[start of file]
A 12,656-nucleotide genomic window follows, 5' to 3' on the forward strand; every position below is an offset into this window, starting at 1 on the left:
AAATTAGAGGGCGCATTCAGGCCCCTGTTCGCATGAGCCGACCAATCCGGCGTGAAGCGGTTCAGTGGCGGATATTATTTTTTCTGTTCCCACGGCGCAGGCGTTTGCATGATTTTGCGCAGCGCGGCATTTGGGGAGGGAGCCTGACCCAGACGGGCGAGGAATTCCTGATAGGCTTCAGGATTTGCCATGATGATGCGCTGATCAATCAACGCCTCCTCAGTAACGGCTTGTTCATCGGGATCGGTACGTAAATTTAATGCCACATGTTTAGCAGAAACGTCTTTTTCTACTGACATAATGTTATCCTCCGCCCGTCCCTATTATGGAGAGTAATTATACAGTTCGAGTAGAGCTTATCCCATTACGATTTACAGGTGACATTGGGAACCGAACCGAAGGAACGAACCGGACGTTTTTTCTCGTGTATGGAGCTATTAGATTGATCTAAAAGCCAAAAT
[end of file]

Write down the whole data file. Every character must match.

A 12,656-nucleotide genomic window follows, 5' to 3' on the forward strand; every position below is an offset into this window, starting at 1 on the left:
AAATTAGAGGGCGCATTCAGGCCCCTGTTCGCATGAGCCGACCAATCCGGCGTGAAGCGGTTCAGTGGCGGATATTATTTTTTCTGTTCCCACGGCGCAGGCGTTTGCATGATTTTGCGCAGCGCGGCATTTGGGGAGGGAGCCTGACCCAGACGGGCGAGGAATTCCTGATAGGCTTCAGGATTTGCCATGATGATGCGCTGATCAATCAACGCCTCCTCAGTAACGGCTTGTTCATCGGGATCGGTACGTAAATTTAATGCCACATGTTTAGCAGAAACGTCTTTTTCTACTGACATAATGTTATCCTCCGCCCGTCCCTATTATGGAGAGTAATTATACAGTTCGAGTAGAGCTTATCCCATTACGATTTACAGGTGACATTGGGAACCGAACCGAAGGAACGAACCGGACGTTTTTTCTCGTGTATGGAGCTATTAGATTGATCTAAAAGCCAAAAT